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IL PARADISO DI MANFREDI, MONTALCINO, Toscana – Biodynamic
Il Paradiso di Manfredi is a tiny estate of 2.5 ha in the heart of Montalcino. In the 50s Manfredi worked for the famous
Biondi Santi estate. In 1958 he bought Il Paradiso di Manfredi where there were more olive trees than vines and indeed in
that period in Montalcino the olive oil production was higher than the wine production.
Initially they were harvesting around10000 kg of olives each year but at the beginning of the 60’s a big freeze destroyed
all the olive trees and Manfredi decided to replant everything with vines.
In 1982 Manfredi died, and Florio, Manfred’s son in law, decided to work on the estate full time.
Florio had always been passionate about wine and helped Manfredi, but his main job hitherto had been as a maths
Il Paradiso di Manfredi today is one of the best expressions of traditional Brunello di Montalcino. Viticulture and vineyard
rhythm is effectively biodynamic. Pesticides and weedkillers are eschewed, the waxing and waning of the moon determines
activity in the vineyard and the winery. They hand-pick the grapes (yields are around 42hl/ha) ,the wild ferment takes
place in concrete vats (no temperature control… ) after which the wine spends 36/40 months in big casks of Slavonia oak
(25/ /30 hl ). By law a Brunello di Montalcino may be ready for the market in January five years after the harvest … for
Florio a Brunello is ready when… it is ready. Truly a Grolsch moment. For example, they are now releasing together 2002
and 2000 vintages and bottling the prized 2001 vintage just for us, because we are the sort of impatient school kids who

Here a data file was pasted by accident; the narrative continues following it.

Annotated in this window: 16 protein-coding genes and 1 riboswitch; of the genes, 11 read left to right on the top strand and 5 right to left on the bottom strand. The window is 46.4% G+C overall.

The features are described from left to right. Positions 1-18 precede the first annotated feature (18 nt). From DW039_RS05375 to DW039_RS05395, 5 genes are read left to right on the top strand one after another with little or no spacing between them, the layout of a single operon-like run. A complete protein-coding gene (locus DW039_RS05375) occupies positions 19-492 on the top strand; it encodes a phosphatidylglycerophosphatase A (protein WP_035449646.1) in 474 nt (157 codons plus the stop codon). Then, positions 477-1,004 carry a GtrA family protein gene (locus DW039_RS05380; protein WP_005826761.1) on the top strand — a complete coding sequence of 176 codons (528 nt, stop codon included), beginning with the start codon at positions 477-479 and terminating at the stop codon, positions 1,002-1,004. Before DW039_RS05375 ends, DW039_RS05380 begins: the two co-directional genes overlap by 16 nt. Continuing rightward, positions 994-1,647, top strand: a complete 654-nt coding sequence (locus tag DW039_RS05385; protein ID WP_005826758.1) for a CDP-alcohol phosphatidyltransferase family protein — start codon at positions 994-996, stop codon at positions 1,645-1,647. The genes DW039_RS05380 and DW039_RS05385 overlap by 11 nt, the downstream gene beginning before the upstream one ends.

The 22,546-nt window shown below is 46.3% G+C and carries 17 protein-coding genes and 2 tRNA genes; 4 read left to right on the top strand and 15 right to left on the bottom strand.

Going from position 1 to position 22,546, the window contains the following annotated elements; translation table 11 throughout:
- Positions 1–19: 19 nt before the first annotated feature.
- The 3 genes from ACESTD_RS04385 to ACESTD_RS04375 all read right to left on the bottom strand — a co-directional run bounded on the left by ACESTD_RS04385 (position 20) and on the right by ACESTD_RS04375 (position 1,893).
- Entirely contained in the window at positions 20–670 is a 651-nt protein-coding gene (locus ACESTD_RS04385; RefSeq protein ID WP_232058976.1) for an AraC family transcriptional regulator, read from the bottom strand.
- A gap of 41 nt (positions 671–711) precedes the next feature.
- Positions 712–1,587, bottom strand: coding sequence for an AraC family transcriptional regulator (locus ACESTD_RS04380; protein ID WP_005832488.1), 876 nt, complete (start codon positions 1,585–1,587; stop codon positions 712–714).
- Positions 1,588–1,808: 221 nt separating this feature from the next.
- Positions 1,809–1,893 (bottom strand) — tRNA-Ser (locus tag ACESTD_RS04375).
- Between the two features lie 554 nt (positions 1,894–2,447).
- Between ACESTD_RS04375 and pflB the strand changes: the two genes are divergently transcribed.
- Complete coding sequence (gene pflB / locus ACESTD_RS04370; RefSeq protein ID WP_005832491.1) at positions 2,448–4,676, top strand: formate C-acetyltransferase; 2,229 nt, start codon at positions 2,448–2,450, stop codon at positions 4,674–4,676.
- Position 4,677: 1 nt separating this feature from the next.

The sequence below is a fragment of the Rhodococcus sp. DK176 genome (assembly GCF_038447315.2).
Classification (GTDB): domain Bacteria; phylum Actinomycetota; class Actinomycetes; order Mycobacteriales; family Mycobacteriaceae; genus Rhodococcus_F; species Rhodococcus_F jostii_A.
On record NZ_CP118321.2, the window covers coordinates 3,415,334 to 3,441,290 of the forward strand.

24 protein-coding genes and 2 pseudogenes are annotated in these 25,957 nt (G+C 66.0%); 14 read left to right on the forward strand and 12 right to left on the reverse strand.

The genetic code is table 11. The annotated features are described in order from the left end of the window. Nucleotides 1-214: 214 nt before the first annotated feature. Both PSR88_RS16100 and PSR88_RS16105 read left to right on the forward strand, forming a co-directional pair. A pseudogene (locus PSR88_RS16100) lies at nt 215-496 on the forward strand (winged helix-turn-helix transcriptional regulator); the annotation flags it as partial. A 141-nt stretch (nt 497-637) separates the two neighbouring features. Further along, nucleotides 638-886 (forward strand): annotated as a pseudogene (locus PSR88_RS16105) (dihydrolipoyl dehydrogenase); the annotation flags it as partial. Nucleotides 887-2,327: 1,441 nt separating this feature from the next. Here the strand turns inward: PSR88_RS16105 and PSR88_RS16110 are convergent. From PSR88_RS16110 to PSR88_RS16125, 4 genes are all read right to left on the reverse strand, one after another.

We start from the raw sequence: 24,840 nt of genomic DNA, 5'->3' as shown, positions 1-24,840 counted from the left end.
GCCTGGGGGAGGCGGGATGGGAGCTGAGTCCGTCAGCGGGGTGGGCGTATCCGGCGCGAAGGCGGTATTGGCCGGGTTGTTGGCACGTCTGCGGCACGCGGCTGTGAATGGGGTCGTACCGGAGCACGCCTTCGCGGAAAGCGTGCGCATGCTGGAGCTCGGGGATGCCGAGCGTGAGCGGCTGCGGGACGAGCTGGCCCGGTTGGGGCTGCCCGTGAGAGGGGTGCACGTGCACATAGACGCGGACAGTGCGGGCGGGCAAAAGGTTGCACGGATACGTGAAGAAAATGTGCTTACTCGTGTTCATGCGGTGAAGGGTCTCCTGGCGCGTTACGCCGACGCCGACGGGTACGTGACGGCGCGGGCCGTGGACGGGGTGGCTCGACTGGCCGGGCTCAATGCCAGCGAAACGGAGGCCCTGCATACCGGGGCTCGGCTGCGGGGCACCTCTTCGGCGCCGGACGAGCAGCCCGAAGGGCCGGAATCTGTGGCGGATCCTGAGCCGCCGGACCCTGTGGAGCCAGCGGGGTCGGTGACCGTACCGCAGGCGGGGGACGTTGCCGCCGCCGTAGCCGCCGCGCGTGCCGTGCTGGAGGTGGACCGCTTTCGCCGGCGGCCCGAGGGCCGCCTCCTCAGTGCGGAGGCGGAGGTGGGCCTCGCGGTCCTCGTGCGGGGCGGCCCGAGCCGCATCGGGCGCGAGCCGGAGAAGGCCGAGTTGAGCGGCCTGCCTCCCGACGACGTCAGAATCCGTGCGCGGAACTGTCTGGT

just can’t wait for a good thing. Florio also produces a Rosso di Montalcino from the same vineyard… the only difference
between the two wines is the period that it spends in wood (usually ten to twelve months).
The wines are everything you hope for great Sangiovese displaying wicked wild cherry fruit along with notes of herbs,
leather, liquorice, pepper and spice and nascent prune, tar and tobacco aromas. It’s so savoury that the food you are
thinking of cooks and present itself at the table.
ROSSO DI MONTALCINO
BRUNELLO DI MONTALCINO
BRUNELLO DI MONTALCINO – magnum
BRUNELLO DI MONTALCINO RISERVA
thunder, yet each grape containeth within itself a measure of joy and dancing, the quick merry blood of the earth.
red. The master of the vineyard, he goeth about the streets in the last of the sun, bargaining as such as sit idle against the
wall and them that throw dice in the dust. For the grape harvest must be ingathered.
he had endured a terrible battle, himself scatheless. And still more and more grapes are brought to the press where he
laboureth, this hero.
death. Put thy ear against the vat, thou hearest a ceaseless murmur, a slow full suspiration. The juice is clothing itself in
sound, in song, in psalmody.
From A Treading of Grapes – George MacKay Brown
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Sir John Harington